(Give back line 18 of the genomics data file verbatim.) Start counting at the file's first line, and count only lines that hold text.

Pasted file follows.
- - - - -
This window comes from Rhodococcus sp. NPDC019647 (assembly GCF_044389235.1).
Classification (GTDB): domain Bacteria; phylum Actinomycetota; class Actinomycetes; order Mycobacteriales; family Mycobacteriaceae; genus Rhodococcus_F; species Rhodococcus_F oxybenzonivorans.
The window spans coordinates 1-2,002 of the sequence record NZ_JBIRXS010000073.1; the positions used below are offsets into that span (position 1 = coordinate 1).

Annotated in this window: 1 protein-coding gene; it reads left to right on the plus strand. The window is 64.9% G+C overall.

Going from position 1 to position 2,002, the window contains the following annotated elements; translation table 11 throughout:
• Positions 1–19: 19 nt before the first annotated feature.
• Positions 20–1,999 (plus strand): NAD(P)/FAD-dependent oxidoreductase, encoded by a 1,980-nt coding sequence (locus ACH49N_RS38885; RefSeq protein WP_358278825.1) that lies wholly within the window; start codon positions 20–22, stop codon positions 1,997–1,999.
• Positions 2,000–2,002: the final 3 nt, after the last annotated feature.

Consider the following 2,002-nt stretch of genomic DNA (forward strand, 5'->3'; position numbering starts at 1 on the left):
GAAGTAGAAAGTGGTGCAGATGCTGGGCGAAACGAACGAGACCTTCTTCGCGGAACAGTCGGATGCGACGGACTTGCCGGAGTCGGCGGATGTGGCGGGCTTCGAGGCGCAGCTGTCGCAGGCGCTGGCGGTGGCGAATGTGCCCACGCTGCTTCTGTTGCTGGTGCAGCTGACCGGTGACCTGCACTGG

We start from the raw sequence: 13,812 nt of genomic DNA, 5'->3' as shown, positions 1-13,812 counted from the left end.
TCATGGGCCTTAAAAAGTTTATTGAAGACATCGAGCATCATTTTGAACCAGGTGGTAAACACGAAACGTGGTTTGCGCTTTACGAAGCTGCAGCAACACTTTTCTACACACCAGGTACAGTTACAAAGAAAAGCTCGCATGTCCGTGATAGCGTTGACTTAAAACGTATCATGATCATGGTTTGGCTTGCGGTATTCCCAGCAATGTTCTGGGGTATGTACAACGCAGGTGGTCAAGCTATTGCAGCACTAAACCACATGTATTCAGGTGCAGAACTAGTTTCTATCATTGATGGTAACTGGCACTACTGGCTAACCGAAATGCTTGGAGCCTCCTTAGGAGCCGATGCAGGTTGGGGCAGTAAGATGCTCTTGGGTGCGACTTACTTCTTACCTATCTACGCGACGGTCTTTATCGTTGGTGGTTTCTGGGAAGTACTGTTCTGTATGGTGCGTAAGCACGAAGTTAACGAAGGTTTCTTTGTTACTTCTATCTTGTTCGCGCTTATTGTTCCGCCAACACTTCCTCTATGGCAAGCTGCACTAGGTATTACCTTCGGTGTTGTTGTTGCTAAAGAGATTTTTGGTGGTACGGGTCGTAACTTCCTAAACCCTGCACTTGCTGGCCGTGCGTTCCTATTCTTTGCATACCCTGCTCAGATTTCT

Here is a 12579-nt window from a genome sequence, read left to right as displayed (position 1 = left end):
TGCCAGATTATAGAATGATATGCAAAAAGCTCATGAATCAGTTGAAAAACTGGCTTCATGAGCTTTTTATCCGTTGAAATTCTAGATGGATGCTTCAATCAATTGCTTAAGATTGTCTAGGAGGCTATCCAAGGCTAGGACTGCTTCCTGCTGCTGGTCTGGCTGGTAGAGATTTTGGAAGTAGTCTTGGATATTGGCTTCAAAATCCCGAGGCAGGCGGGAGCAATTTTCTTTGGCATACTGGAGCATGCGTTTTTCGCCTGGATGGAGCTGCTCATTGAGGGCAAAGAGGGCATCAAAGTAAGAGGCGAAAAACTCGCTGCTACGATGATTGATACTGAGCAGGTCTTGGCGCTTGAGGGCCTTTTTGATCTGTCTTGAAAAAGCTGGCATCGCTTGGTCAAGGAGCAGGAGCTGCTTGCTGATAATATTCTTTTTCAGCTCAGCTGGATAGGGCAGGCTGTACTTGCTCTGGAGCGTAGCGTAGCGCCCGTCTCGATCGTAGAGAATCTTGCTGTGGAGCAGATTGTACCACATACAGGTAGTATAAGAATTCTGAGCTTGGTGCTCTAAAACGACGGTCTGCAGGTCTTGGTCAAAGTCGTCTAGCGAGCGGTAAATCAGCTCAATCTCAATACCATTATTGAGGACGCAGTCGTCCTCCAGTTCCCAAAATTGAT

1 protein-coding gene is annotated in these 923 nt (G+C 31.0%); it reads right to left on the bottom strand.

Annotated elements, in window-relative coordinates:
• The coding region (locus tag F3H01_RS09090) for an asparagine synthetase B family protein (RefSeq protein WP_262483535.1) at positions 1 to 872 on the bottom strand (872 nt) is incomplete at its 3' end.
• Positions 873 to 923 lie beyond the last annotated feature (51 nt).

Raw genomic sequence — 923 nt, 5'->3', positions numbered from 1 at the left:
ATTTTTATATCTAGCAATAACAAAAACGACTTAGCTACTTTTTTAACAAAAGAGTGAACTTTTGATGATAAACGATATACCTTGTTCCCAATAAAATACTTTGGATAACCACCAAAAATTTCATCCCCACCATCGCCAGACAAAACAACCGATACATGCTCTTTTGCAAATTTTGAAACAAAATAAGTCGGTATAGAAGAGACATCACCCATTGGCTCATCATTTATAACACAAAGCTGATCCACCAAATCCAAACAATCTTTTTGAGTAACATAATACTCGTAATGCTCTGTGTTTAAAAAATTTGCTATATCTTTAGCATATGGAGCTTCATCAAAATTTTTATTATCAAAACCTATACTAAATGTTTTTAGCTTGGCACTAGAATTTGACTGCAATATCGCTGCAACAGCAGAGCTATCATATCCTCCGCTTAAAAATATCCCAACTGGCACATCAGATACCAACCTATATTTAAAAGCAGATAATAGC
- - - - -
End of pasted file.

• Positions 873 to 923 lie beyond the last annotated feature (51 nt).